I Decided to Cut Out Added Sugars, Thinking I Didn't Eat That Many Anyway — I Was Wrong

I thought breaking up with sugar would be easy. In my mind, we were never really that close anyway. As someone who's never had a problem skipping dessert, I assumed the decision to cut out added sugar would be a piece of uneaten cake so to speak. As it turns out, I was way more addicted to sugar than I realized.

I knew it would be impossible to cut out sugar entirely. Nor is that something experts recommend, since our bodies use sugar as fuel, and it occurs naturally in a multitude of healthy foods, like fruits and some vegetables. So, in a continuous effort to improve my diet and health, I set a goal to cut back on added sweeteners. But first I needed to familiarize myself with the names sugar hides behind on an ingredients list. Some were obvious — high fructose corn syrup, molasses, cane sugar — while others were more difficult to spot (pretty much anything ending with —ose, it seemed).

I was surprised at how many of my favorite foods were laden with the sweet stuff: the vanilla creamer I put in my coffee each morning, the teriyaki beef jerky I bought on every road trip, even my favorite salad dressing. While I wasn't eating cookies on a daily basis, I was still ingesting a lot of added sugar without even realizing it. To fix the problem, I started drinking my coffee black (and eventually switched to green tea because I couldn't handle the bitterness), began using olive or avocado oil as salad dressing, and opted for eggs and spinach in lieu of yogurt and granola in the mornings.

It only took about a day and a half for the cravings to come crashing in — and hard. I started salivating over the dinner table when my friends ordered dessert. After a meal, I felt full but unsatisfied. I even dreamed about chocolate chip cookies on the third night (ridiculous, but true). I realized that just because I didn't indulge in sweets didn't mean I wasn't fostering a sugar addiction. When I did a little research, I learned that studies have found that sugar may be as addictive as nicotine, especially the artificial stuff. It was a shocking but necessary lesson.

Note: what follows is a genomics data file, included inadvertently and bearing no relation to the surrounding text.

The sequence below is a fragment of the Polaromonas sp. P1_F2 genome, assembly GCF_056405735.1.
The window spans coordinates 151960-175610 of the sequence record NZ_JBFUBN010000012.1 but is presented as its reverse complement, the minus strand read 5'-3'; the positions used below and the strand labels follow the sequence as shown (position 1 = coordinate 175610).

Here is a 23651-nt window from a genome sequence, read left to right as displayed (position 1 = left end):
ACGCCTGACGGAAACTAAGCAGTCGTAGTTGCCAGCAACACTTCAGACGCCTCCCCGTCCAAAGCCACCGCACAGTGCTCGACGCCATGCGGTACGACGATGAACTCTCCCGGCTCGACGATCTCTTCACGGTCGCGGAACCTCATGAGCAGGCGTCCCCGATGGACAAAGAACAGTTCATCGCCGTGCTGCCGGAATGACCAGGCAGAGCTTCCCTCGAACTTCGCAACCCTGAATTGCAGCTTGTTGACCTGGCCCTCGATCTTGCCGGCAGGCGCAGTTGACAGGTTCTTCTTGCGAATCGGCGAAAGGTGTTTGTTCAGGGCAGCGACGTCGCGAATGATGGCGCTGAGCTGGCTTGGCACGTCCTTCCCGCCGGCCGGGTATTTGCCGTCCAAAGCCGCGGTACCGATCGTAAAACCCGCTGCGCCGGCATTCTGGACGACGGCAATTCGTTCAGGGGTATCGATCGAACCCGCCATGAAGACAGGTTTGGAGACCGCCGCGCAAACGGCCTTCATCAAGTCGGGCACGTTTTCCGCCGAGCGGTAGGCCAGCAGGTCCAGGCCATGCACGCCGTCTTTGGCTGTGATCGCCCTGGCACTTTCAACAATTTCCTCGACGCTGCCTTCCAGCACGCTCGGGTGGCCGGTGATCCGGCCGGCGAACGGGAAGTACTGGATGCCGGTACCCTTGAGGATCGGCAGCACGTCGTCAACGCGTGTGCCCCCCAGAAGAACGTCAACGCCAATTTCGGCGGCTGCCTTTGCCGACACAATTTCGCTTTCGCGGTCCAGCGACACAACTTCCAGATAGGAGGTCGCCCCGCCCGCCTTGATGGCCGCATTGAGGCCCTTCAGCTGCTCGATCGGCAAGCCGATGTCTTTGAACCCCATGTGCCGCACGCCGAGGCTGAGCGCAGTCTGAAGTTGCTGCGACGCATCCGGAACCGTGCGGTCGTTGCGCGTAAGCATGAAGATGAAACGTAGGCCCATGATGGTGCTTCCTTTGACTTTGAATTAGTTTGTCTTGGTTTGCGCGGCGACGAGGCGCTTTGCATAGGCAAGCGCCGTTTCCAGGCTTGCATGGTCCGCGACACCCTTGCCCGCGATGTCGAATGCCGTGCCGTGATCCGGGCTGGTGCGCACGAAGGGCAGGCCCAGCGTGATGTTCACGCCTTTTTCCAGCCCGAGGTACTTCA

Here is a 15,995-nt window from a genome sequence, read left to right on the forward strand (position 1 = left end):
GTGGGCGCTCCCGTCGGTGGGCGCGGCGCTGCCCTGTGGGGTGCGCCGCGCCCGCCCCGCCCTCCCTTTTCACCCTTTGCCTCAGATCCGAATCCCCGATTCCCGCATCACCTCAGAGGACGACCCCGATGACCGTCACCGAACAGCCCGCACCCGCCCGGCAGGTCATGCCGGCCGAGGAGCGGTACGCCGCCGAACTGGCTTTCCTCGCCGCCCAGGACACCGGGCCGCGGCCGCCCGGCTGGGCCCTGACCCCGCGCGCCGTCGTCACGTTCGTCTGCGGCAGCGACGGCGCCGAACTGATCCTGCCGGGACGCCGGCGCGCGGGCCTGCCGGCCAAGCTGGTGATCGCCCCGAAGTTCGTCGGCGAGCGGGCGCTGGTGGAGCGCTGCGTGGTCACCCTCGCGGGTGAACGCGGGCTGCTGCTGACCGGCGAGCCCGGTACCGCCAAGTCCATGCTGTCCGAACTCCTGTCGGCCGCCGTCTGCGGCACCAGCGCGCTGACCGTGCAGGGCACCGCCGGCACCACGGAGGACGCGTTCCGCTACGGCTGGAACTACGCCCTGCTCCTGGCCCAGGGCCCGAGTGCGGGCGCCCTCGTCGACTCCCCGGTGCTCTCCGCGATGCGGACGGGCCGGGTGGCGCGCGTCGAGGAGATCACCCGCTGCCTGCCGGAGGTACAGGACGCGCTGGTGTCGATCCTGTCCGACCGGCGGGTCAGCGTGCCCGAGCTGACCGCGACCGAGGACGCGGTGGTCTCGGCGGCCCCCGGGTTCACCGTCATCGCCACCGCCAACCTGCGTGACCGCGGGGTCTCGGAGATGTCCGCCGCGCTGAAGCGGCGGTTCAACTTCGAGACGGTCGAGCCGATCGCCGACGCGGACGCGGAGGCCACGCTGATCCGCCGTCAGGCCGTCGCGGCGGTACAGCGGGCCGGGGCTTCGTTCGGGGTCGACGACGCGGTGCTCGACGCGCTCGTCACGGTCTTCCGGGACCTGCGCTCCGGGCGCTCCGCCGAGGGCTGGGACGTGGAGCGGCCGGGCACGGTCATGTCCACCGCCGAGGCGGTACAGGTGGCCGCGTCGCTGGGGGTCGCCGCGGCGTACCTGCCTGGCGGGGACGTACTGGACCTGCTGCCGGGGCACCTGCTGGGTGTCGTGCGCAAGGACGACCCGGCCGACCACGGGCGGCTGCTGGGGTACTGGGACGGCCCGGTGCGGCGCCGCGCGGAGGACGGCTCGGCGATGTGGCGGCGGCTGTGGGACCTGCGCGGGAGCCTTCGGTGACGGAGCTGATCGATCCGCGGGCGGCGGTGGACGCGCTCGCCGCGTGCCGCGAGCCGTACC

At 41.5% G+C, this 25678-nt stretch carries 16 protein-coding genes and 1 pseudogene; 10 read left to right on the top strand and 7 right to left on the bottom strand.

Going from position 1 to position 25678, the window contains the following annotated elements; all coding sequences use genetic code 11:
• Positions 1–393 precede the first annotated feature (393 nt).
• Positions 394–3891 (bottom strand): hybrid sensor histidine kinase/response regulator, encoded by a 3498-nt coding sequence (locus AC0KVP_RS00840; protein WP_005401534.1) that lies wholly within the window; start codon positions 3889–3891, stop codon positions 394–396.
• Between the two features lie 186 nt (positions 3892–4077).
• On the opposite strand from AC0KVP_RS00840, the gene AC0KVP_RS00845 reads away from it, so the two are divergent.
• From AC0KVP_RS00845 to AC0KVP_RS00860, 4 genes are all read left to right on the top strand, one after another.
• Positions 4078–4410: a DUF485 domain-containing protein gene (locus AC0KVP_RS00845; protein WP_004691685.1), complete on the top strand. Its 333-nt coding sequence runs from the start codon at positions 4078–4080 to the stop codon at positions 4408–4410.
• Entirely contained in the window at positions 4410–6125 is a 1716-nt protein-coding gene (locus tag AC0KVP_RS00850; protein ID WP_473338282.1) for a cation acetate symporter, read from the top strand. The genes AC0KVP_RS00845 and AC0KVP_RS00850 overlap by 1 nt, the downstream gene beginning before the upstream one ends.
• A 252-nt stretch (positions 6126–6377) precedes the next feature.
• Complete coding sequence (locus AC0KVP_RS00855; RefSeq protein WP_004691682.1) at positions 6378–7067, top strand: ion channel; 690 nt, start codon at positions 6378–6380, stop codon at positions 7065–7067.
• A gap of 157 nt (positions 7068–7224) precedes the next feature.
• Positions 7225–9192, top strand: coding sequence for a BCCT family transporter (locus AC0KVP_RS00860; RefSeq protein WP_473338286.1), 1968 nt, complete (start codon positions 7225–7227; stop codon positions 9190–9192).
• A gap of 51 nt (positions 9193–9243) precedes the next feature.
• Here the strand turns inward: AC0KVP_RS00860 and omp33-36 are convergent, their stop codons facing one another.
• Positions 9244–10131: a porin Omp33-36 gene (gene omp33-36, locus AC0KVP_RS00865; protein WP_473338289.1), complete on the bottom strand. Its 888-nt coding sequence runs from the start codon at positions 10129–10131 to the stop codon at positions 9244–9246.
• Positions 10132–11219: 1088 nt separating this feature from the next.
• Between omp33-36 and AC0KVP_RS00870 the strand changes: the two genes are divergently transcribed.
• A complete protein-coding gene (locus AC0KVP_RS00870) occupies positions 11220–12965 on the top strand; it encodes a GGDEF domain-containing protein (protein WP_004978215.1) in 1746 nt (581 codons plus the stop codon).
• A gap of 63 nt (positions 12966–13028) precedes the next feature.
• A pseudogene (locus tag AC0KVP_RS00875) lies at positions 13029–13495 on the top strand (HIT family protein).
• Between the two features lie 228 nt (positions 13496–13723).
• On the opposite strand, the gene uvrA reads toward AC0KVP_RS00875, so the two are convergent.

I realized that just because I didn't indulge in sweets didn't mean I wasn't fostering a sugar addiction.

For me, the sugar cravings lasted for about eight days before they began to dissipate. Once I got over the hump, I noticed a difference in my energy levels throughout the day. I felt more alert and balanced, and I also noticed a decrease in my longing for an afternoon nap. After two weeks of a sugar detox, I began to experiment with adding tiny amounts of sugar back into my diet, to see if I could feel their effects. I most definitely could. Now that nearly all added sugar was expelled from my body, even a tiny amount of honey in my tea was incredibly sweet. I could actually taste the sugar in salad dressings. One bite of a chocolate chip cookie made me feel like I could run up the wall.

In the end, I also learned the power of moderation. The American Heart Association recommends that the average woman eat no more than 100 calories (or six teaspoons) of added sugar per day, and before, I was consuming much more than that. After the detox, I'm hyper aware of the way sugar affects my body; in fact, I try to stay away from the artificial stuff completely. This has made pure sugars taste that much sweeter and made it much easier to stay under that daily limit. Now, on a special occasion, I order the damn dessert, and there's not a thing wrong with that.